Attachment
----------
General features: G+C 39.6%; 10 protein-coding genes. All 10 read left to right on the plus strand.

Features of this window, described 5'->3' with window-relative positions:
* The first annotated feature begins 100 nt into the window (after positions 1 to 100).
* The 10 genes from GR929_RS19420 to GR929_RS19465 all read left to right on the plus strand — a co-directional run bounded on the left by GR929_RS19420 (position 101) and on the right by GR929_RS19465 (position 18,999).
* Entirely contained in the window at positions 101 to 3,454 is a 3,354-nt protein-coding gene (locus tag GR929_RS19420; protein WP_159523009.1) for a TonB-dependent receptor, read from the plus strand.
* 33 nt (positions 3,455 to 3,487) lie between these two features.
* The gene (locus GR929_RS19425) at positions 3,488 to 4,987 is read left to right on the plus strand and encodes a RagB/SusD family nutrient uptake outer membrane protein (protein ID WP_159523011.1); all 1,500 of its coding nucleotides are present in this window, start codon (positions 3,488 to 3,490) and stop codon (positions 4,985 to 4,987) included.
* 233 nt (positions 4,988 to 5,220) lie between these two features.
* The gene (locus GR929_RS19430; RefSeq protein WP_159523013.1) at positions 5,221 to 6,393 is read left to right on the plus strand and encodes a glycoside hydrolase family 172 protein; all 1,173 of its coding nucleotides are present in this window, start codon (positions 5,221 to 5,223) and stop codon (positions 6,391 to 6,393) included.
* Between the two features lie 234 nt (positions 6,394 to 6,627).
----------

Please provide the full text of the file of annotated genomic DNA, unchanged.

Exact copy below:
General features: G+C 39.6%; 10 protein-coding genes. All 10 read left to right on the plus strand.

Features of this window, described 5'->3' with window-relative positions:
* The first annotated feature begins 100 nt into the window (after positions 1 to 100).
* The 10 genes from GR929_RS19420 to GR929_RS19465 all read left to right on the plus strand — a co-directional run bounded on the left by GR929_RS19420 (position 101) and on the right by GR929_RS19465 (position 18,999).
* Entirely contained in the window at positions 101 to 3,454 is a 3,354-nt protein-coding gene (locus tag GR929_RS19420; protein WP_159523009.1) for a TonB-dependent receptor, read from the plus strand.
* 33 nt (positions 3,455 to 3,487) lie between these two features.
* The gene (locus GR929_RS19425) at positions 3,488 to 4,987 is read left to right on the plus strand and encodes a RagB/SusD family nutrient uptake outer membrane protein (protein ID WP_159523011.1); all 1,500 of its coding nucleotides are present in this window, start codon (positions 3,488 to 3,490) and stop codon (positions 4,985 to 4,987) included.
* 233 nt (positions 4,988 to 5,220) lie between these two features.
* The gene (locus GR929_RS19430; RefSeq protein WP_159523013.1) at positions 5,221 to 6,393 is read left to right on the plus strand and encodes a glycoside hydrolase family 172 protein; all 1,173 of its coding nucleotides are present in this window, start codon (positions 5,221 to 5,223) and stop codon (positions 6,391 to 6,393) included.
* Between the two features lie 234 nt (positions 6,394 to 6,627).